TLDR: Not really. And No, you’re not. (You are all fine people.) It’s become fashionable to bash Design Thinking, maybe more so last year but it takes me a while to get around to articles like this one. Actually I
I’ve had experience with a bunch of different development methodologies in my career, starting with military acquisition–the problems of which (e.g. the $600 hammer stories) led to many changes in project management (e.g. PMBOK), lean processes, the agile manifesto etc.
Good to see a story acknowledging the history of UX, even before there were websites. Though this is from Jakob Nielsen, one of the veterans. I do remember the years when you could recognize everyone at the UX and HF
Been away, haven’t had time to post. Today I came across Deborah Mayhew’s piece on ‘UXers – Who Are We Anyway?’, arguing against the UX Unicorn. But her background reminded me to complete the History of UX — with respect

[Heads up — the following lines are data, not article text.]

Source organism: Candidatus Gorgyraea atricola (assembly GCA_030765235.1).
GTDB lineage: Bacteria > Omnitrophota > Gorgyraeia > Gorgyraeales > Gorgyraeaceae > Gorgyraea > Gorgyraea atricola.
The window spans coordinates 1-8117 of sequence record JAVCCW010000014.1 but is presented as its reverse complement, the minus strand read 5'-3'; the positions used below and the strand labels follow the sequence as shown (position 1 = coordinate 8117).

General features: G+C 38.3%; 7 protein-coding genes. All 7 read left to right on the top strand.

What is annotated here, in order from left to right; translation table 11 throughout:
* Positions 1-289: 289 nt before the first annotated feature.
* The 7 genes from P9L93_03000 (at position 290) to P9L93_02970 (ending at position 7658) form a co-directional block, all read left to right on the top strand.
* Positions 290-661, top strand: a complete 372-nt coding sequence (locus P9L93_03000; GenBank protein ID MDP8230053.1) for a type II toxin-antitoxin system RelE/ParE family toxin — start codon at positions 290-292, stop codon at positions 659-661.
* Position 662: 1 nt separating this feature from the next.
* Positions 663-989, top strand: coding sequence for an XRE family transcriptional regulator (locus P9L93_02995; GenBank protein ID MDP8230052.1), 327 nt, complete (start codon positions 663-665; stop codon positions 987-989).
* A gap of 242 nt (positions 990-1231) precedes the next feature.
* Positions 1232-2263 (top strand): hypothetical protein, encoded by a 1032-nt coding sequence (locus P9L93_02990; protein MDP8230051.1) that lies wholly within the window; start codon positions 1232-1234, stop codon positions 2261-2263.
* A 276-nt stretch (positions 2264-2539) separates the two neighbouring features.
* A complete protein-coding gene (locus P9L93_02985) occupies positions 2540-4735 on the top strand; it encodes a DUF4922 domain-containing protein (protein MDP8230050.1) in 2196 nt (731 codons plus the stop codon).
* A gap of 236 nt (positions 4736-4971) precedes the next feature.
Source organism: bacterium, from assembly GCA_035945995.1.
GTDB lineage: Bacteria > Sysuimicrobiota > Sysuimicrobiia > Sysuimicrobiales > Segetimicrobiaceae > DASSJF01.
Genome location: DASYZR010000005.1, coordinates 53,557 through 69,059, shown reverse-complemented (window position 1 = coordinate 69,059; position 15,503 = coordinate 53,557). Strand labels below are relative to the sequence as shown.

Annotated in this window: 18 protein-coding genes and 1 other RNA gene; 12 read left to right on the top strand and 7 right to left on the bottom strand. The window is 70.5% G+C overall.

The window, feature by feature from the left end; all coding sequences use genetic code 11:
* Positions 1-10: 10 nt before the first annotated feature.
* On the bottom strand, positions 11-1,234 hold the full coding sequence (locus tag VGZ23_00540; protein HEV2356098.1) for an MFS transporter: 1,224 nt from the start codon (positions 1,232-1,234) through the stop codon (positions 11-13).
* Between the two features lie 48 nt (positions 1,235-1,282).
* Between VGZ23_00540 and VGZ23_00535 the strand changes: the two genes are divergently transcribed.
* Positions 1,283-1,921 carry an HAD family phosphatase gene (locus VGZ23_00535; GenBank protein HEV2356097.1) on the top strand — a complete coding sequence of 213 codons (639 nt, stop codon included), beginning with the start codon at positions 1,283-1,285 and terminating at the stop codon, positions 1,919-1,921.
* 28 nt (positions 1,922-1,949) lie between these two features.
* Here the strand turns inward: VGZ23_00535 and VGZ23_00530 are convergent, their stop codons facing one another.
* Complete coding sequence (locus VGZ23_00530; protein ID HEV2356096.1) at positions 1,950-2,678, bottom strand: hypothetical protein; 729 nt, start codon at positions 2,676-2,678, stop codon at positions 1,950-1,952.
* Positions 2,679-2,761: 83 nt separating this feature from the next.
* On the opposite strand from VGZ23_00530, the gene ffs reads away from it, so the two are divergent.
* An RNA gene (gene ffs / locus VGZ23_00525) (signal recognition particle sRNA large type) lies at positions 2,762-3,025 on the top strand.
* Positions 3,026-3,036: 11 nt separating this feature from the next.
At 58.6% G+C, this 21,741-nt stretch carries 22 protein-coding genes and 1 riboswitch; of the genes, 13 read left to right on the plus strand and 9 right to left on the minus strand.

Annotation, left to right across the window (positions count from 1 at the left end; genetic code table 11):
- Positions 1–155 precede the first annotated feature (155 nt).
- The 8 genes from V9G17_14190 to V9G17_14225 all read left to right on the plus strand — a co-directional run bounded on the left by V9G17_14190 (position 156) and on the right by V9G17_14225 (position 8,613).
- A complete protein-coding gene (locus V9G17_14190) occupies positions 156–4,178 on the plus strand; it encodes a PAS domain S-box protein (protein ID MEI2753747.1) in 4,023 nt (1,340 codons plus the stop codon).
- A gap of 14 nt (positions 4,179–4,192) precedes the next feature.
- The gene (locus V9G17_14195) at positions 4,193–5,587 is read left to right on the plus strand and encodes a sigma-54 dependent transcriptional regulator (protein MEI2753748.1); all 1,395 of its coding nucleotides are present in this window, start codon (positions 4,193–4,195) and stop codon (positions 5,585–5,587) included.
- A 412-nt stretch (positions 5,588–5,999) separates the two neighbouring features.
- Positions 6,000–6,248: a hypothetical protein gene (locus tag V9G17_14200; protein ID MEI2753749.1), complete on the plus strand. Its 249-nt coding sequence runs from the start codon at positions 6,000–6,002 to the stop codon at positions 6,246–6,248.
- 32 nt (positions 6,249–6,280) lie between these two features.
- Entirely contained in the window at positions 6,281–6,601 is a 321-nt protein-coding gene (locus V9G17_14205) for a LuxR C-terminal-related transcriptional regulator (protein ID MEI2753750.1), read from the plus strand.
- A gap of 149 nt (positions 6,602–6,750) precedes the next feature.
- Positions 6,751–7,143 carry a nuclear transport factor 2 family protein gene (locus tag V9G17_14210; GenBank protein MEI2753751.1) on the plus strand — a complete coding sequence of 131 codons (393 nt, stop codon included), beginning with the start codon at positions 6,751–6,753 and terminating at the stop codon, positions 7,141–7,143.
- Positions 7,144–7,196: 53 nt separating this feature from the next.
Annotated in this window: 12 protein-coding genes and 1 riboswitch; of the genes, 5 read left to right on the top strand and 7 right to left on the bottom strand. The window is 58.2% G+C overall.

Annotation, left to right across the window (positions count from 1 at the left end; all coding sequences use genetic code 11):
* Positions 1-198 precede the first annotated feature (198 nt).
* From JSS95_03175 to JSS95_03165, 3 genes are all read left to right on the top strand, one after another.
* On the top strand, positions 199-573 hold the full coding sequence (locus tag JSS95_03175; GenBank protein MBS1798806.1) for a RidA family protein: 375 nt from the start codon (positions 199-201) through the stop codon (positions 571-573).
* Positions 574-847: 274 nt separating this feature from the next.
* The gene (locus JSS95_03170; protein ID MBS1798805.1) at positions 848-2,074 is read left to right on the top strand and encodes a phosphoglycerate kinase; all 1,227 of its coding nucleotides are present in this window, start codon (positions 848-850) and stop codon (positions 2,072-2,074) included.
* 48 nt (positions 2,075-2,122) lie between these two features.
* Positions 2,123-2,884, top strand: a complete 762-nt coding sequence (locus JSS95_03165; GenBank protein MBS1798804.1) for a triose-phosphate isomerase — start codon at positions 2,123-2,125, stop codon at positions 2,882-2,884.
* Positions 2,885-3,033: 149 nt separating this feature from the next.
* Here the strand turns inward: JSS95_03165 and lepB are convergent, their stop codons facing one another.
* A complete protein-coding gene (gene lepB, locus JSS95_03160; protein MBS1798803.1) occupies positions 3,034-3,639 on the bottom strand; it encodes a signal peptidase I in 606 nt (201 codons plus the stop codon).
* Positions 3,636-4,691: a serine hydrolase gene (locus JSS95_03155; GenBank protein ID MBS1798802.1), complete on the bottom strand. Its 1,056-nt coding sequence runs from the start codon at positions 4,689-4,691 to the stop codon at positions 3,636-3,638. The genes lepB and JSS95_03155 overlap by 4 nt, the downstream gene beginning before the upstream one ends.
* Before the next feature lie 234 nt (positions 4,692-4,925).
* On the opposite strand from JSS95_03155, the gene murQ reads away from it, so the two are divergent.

UX is a “big tent” field; people get into it from a variety of backgrounds–but mostly three: psychology, computer science, and design. My first post on History of UX, I showed how UX goes back to Applied Psychology and the application
Last post, I proposed that UX is just specialized Applied Psychology. If that’s so, what can modern UX learn from Applied Psychology? Stepping back, what is Applied Psychology? A smart-ass answer would be: it is the application of psychology… then
Here I start to discuss one of the issues that got me writing on UX in the first place. Having been in the field quite a while, I get peeved reading about how UX is a new (or relatively new) field.